Wang, Shaoping (Brookfield, CT)

2009-04-28T23:59:59.000Z

476

E-Print Network 3.0 - attending higher education Sample Search...  

Broader source: All U.S. Department of Energy (DOE) Office Webpages (Extended Search)

Sample search results for: attending higher education Page: << < 1 2 3 4 5 > >> 1 The political economy of mass higher education: shrinking the 'public' and elevating the 'market'...

477

Mechanical and microstructural response of Ni sub 3 Al at high strain rate and elevated temperatures  

SciTech Connect (OSTI)

In this paper, the effect of strain rate and temperature on the substructure evolution and mechanical response of Ni{sub 3}Al will be presented. The strain rate response of Ni{sub 3}Al was studied at strain rates from 10{sup {minus}3} s{sup {minus}1} (quasi-static) to 10{sup 4} s{sup {minus}1} using a Split Hopkinson Pressure Bar. The Hopkinson Bar tests were conducted at temperatures ranging from 77K to 1273K. At high strain rates the flow strength increased significantly with increasing temperature, similar to the behavior observed at quasi-static rates. The work hardening rates increased with strain rate and varied with temperatures. The work hardening rates, appeared to be significantly higher than those found for Ni270. The substructure evolution was characterized utilizing TEM. The defect generation and rate sensitivity of Ni{sub 3}Al are also discussed as a function of strain rate and temperature. 15 refs., 4 figs.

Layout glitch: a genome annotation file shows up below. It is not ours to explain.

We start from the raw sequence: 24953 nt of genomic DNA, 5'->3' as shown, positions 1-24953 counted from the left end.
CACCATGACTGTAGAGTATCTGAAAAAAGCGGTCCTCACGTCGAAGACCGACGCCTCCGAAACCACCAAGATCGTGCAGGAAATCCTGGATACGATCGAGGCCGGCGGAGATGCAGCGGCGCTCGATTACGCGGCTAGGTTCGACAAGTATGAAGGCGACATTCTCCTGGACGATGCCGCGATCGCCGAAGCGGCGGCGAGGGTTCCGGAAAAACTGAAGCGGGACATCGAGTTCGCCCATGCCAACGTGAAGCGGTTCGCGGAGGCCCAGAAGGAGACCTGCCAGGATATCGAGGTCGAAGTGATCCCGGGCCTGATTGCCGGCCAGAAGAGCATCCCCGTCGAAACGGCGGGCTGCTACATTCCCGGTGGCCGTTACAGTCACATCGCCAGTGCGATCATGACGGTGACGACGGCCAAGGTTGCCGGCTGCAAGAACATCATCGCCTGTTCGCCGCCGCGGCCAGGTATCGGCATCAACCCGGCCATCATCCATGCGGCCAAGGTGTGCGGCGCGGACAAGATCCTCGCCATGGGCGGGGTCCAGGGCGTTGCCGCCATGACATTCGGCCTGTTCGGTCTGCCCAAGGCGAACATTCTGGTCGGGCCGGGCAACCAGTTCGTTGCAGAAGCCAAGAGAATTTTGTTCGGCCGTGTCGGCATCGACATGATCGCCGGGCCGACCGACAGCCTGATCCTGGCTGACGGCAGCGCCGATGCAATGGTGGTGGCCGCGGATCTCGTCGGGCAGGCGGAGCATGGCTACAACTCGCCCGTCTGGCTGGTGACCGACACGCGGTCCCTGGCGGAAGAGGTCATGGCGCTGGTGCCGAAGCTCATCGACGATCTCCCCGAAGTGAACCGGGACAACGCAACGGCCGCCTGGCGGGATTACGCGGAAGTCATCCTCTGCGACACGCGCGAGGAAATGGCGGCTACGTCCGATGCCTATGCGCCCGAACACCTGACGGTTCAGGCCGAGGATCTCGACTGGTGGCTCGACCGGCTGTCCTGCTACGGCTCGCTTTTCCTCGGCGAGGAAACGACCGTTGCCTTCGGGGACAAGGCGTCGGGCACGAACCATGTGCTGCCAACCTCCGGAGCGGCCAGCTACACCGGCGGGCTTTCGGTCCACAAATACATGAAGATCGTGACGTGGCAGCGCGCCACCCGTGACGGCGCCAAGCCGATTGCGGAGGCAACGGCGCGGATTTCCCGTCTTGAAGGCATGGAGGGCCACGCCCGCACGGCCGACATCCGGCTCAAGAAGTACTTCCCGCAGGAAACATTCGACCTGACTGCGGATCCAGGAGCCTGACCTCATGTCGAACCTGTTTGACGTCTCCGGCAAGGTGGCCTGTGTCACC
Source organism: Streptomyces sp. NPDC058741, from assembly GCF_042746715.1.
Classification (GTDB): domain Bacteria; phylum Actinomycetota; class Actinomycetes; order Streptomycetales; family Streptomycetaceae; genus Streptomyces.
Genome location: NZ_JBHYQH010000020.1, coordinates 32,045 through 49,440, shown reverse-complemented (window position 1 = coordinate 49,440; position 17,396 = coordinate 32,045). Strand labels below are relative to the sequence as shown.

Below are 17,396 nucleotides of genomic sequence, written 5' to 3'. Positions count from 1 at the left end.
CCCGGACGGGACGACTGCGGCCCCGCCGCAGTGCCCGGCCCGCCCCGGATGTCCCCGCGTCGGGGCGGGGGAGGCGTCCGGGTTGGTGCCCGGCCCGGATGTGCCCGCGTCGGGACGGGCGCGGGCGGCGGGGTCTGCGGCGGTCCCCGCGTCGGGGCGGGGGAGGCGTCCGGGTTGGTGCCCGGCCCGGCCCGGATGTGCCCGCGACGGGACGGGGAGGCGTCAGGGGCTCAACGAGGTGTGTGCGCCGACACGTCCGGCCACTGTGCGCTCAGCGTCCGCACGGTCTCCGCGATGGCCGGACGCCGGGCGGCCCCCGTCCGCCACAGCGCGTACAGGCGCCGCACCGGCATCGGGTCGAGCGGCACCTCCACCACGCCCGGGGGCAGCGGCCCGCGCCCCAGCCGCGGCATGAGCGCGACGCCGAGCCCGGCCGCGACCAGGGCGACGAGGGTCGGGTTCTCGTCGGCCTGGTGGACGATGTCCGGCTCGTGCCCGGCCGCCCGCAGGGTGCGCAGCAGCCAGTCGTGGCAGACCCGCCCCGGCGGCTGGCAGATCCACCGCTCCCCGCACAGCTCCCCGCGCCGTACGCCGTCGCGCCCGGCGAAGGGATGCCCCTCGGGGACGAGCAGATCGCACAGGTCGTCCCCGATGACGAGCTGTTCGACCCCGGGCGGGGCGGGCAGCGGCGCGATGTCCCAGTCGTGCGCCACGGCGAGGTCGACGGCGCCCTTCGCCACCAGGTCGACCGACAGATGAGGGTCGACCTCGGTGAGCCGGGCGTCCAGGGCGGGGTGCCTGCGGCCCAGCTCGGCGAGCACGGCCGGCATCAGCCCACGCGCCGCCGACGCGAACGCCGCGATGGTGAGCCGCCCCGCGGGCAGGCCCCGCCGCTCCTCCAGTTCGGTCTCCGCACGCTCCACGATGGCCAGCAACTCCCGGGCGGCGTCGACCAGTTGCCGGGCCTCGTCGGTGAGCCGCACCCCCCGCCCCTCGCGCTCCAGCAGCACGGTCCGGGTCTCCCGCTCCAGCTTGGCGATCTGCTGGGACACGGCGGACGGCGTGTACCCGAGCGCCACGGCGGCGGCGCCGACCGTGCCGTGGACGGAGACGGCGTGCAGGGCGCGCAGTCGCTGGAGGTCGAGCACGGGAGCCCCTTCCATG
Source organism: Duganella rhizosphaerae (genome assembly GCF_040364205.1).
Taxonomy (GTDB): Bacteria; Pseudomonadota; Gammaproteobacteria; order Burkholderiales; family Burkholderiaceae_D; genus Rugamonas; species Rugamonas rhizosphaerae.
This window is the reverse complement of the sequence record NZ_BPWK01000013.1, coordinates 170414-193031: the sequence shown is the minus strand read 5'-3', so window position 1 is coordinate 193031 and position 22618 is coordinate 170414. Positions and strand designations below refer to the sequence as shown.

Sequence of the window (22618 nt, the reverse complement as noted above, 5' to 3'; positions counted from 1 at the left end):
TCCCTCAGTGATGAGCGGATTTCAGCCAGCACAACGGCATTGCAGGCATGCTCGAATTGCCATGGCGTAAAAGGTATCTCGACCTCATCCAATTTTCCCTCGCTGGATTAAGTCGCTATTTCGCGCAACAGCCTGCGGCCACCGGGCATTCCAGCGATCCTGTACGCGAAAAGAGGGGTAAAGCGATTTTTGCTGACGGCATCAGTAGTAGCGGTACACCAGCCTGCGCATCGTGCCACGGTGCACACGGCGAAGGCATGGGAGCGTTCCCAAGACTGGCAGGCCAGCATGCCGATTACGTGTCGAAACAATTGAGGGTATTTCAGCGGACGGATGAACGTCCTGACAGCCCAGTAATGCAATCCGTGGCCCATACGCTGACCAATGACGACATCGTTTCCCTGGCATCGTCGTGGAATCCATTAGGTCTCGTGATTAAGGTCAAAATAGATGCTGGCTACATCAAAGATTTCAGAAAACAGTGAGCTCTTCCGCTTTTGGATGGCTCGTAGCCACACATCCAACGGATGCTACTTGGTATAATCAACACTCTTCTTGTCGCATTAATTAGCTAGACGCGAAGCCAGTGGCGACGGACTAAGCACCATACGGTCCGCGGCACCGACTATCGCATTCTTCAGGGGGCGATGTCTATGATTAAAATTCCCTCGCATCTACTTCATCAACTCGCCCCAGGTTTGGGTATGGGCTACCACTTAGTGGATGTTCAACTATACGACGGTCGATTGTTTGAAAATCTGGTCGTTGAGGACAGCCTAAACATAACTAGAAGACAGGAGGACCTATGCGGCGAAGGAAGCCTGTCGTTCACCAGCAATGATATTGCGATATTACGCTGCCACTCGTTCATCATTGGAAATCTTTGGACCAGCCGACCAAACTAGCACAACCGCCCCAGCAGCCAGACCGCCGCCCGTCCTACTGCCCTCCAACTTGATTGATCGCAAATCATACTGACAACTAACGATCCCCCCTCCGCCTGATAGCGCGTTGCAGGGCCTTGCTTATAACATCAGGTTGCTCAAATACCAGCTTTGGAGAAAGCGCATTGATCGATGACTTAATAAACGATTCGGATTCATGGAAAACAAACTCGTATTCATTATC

Sizek, H.W.; Gray, G.T. III.

1990-01-01T23:59:59.000Z

478

Phenomenological approach for describing environment dependent growths  

E-Print Network [OSTI]